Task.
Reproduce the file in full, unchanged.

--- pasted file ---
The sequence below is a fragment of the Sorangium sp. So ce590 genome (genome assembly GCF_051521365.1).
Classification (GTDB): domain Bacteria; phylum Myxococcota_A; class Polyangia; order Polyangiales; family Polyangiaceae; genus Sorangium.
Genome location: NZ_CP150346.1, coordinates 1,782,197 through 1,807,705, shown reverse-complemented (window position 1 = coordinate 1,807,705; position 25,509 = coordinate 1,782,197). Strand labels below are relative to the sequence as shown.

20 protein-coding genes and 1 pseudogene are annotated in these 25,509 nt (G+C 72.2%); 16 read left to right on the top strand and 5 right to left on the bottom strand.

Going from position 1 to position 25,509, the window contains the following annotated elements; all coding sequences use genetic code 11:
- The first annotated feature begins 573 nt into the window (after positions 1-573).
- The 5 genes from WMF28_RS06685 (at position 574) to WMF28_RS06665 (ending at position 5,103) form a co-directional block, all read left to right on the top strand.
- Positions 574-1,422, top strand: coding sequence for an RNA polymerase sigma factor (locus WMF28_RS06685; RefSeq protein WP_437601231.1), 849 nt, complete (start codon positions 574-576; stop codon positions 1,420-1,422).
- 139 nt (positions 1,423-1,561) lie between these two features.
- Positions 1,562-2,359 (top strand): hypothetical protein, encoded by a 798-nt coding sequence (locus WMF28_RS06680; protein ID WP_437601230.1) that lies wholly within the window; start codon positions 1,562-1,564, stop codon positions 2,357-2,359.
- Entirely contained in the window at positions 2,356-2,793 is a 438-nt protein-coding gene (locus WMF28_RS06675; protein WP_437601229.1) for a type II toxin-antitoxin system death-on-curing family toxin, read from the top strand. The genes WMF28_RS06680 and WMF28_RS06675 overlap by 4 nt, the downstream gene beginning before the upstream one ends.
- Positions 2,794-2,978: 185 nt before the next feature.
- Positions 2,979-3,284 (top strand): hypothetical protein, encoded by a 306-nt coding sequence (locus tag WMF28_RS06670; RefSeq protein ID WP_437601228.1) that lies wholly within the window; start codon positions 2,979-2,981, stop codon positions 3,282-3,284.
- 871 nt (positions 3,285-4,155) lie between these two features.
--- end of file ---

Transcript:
The sequence below is a fragment of the Sorangium sp. So ce590 genome (genome assembly GCF_051521365.1).
Classification (GTDB): domain Bacteria; phylum Myxococcota_A; class Polyangia; order Polyangiales; family Polyangiaceae; genus Sorangium.
Genome location: NZ_CP150346.1, coordinates 1,782,197 through 1,807,705, shown reverse-complemented (window position 1 = coordinate 1,807,705; position 25,509 = coordinate 1,782,197). Strand labels below are relative to the sequence as shown.

20 protein-coding genes and 1 pseudogene are annotated in these 25,509 nt (G+C 72.2%); 16 read left to right on the top strand and 5 right to left on the bottom strand.

Going from position 1 to position 25,509, the window contains the following annotated elements; all coding sequences use genetic code 11:
- The first annotated feature begins 573 nt into the window (after positions 1-573).
- The 5 genes from WMF28_RS06685 (at position 574) to WMF28_RS06665 (ending at position 5,103) form a co-directional block, all read left to right on the top strand.
- Positions 574-1,422, top strand: coding sequence for an RNA polymerase sigma factor (locus WMF28_RS06685; RefSeq protein WP_437601231.1), 849 nt, complete (start codon positions 574-576; stop codon positions 1,420-1,422).
- 139 nt (positions 1,423-1,561) lie between these two features.
- Positions 1,562-2,359 (top strand): hypothetical protein, encoded by a 798-nt coding sequence (locus WMF28_RS06680; protein ID WP_437601230.1) that lies wholly within the window; start codon positions 1,562-1,564, stop codon positions 2,357-2,359.
- Entirely contained in the window at positions 2,356-2,793 is a 438-nt protein-coding gene (locus WMF28_RS06675; protein WP_437601229.1) for a type II toxin-antitoxin system death-on-curing family toxin, read from the top strand. The genes WMF28_RS06680 and WMF28_RS06675 overlap by 4 nt, the downstream gene beginning before the upstream one ends.
- Positions 2,794-2,978: 185 nt before the next feature.
- Positions 2,979-3,284 (top strand): hypothetical protein, encoded by a 306-nt coding sequence (locus tag WMF28_RS06670; RefSeq protein ID WP_437601228.1) that lies wholly within the window; start codon positions 2,979-2,981, stop codon positions 3,282-3,284.
- 871 nt (positions 3,285-4,155) lie between these two features.